David Austin’s Rose Garden in Shropshire was on my to-do list from the start so it was with much pleasure that we discovered that not only was it free to visit (free for us as we couldn’t haul away piles of plants) but the onsite cafe produced one of the best cream teas of our trip!
The rose garden is divided into several gardens and although we struck it between main flushes (there were many buds waiting to burst), there was still enough out to make it a worthwhile stop and a lovely place to wander on a hot summer’s morning.
David Austin, who began his working life as a farmer and is now aged 92, started experimenting with rose breeding in the 1940s and 1950s, opening his eponymous nursery in 1970. And it’s still a family business with the great man’s son, also David, and his grandson, Richard, on board.
David Austin has called the results of his breeding programme ‘English Roses’, explaining in his 1993 book of the same name that he used 18th and 19th century roses, such as Damasks and Gallicas, with modern Hybrid Teas and floribundas to create the roses that he began releasing from 1969 “… although there had been three earlier varieties – Constance Spry in 1961, Chianti in 1967 and Shropshire Lass in 1968 – but these were more in the nature of stepping stones towards the true English Rose”.
He goes on to define an English Rose as combining the form of flower, fragrance and general character of an Old Rose with the wide range of colour and repeat flowering of a modern HT or floribunda and “they retain much of the shrubby. bushy growth of the old varieties”.
Of the first roses he introduced in 1970, two of the seven are still available – Wife of Bath and Canterbury. David Austin Roses has now released more than 200 varieties.
According to his Wikipedia entry, he has more recently separated his roses into four groups:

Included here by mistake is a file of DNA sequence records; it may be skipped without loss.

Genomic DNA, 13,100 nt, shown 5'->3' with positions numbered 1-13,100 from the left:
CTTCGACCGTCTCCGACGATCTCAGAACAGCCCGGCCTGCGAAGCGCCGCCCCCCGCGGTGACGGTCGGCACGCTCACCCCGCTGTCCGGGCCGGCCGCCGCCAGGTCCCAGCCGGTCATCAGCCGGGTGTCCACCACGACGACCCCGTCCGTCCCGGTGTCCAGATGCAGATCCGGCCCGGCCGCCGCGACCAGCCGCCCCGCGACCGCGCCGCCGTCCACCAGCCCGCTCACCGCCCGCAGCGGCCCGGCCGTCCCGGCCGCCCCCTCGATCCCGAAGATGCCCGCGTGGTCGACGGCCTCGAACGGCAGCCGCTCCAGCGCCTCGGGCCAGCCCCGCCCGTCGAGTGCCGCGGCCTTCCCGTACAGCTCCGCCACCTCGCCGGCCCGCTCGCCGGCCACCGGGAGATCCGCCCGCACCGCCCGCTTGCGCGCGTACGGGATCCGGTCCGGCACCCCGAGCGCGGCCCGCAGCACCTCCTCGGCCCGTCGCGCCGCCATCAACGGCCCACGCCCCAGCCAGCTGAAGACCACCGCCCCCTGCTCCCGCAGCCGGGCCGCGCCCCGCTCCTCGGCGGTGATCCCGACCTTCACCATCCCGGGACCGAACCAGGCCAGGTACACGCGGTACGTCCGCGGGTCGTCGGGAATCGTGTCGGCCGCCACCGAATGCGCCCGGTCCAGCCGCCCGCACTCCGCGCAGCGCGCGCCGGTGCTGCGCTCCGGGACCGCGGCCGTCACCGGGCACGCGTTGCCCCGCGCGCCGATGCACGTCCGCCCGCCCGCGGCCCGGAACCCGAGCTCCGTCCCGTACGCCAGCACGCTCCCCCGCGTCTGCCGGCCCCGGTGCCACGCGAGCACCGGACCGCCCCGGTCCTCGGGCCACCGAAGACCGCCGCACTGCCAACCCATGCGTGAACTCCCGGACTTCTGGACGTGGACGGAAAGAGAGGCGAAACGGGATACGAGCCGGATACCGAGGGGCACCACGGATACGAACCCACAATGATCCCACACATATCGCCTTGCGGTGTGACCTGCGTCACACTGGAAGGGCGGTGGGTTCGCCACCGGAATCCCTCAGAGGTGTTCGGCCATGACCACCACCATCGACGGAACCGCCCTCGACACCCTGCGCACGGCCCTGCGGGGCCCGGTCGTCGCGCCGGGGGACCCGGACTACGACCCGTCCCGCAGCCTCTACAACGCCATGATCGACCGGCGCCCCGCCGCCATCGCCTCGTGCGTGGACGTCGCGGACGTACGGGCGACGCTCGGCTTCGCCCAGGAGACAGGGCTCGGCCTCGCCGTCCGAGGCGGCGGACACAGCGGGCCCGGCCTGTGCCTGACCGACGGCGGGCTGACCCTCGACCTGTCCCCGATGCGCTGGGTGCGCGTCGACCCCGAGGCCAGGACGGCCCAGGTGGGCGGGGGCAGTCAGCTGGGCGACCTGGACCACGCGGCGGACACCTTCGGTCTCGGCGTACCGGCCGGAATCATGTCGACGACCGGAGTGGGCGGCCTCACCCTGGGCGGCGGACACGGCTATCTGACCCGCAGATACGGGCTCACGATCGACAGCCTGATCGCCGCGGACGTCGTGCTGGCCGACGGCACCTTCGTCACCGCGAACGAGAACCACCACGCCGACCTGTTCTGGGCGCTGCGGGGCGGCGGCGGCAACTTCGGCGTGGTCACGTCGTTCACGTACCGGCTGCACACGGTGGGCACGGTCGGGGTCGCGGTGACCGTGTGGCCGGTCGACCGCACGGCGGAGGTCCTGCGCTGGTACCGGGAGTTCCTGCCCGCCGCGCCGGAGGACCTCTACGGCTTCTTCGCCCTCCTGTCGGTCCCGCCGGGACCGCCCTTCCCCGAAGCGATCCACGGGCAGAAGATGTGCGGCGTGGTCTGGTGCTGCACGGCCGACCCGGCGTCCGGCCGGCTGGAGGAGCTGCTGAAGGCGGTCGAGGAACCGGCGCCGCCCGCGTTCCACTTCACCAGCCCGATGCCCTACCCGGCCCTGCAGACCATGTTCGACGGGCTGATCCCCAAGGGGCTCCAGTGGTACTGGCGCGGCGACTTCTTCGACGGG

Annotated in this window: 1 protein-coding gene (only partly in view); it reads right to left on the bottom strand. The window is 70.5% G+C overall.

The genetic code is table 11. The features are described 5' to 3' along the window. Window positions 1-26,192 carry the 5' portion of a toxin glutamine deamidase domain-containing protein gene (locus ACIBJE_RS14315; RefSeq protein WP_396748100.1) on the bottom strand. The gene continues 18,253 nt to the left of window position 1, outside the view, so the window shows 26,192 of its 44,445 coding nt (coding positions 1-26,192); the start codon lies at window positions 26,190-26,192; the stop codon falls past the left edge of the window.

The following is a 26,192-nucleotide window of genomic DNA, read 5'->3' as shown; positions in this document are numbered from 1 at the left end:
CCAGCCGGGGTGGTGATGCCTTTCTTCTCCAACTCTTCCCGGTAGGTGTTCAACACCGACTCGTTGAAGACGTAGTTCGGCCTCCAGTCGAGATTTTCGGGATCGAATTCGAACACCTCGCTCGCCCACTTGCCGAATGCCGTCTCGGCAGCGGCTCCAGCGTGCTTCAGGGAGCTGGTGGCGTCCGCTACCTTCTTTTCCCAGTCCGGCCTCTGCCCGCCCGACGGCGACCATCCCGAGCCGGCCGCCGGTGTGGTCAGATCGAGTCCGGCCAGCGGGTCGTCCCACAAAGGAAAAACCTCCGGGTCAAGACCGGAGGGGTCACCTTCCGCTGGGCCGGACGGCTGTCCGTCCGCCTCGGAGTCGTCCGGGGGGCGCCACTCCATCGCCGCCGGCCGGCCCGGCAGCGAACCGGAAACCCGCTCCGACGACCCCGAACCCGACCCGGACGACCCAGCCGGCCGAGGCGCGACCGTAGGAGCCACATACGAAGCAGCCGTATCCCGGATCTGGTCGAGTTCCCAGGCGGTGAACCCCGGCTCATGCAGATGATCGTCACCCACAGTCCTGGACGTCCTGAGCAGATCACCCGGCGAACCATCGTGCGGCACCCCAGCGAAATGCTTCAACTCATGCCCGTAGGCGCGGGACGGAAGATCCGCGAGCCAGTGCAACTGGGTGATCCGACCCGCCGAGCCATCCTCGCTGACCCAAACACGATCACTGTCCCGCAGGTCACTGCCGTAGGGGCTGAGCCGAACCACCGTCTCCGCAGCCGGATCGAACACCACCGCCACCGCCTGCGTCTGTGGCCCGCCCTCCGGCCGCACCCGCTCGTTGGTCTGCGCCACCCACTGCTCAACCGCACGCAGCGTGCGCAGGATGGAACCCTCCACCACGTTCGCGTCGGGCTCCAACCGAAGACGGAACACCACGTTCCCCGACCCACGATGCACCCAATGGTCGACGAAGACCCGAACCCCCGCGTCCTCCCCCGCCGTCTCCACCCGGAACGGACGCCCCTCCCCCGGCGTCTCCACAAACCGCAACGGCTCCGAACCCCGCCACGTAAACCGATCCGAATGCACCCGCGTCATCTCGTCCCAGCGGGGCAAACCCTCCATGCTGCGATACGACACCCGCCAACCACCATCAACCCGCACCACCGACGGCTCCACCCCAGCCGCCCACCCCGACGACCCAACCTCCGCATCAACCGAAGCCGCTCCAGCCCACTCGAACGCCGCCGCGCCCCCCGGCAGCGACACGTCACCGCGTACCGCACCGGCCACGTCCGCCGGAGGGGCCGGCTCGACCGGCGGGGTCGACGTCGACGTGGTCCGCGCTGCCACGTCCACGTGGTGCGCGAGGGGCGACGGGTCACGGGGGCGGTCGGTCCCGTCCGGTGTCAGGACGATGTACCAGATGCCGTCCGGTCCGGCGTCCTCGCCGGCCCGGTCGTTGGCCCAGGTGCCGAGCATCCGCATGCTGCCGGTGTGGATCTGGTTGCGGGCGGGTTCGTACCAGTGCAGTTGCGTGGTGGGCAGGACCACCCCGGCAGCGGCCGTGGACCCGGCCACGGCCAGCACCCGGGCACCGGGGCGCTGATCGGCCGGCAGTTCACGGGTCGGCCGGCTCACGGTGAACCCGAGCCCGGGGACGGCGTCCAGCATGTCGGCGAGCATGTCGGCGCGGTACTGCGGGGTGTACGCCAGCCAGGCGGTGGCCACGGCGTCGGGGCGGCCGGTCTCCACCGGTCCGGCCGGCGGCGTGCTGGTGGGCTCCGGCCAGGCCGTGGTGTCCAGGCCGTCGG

- Old Rose hybrids
- The Leander group, often with Rosa wichurana in their breeding, with larger bushes and arching growth tending to make them pillar or low climbing roses
- English Musk roses, based on Iceberg and the Noisette roses, with pale green, slender and airy growth. The musk rose scent is missing from most, though other scents are present in many.
- English Alba hybrids, with tall, rather blue-leaved bushes like the old Alba roses.
In a nice coincidence the NZ Rose Society is promoting a David Austin rose as its Rose of the Month for October.
Thomas A Becket features clusters of rosette-type blooms, crimson red in colour (more so than has transferred to the image above) with a moderate Old Rose scent. It is a medium-growing plant with a shrubby habit and has excellent disease tolerance. Read about the life of Thomas A Becket.
The rose is available in New Zealand from Tasman Bay Roses (pre-order for winter 2019).
David Austin’s tips for growing his English Roses (in Britain):
- Mix ample quantities of farm manure or other hummus in the soil before planting
- Plant in groups of two or three, particularly the smaller-growing varieties
- Prune in early winter to half or three-quarters of the length of the shoot and thin out any weak growth
- Mulch with farm manure or hummus annually or every other year; feed with a rose fertiliser twice a year
- Maintain a regular spray programme, particularly in spring.
“Provided you follow these broad instructions, as well as of course, using a liberal dash of common sense, your roses should repay you with years of enjoyment.”
The company’s website has particularly thorough advice for the planting and care of roses. Read The Basics of Growing Roses.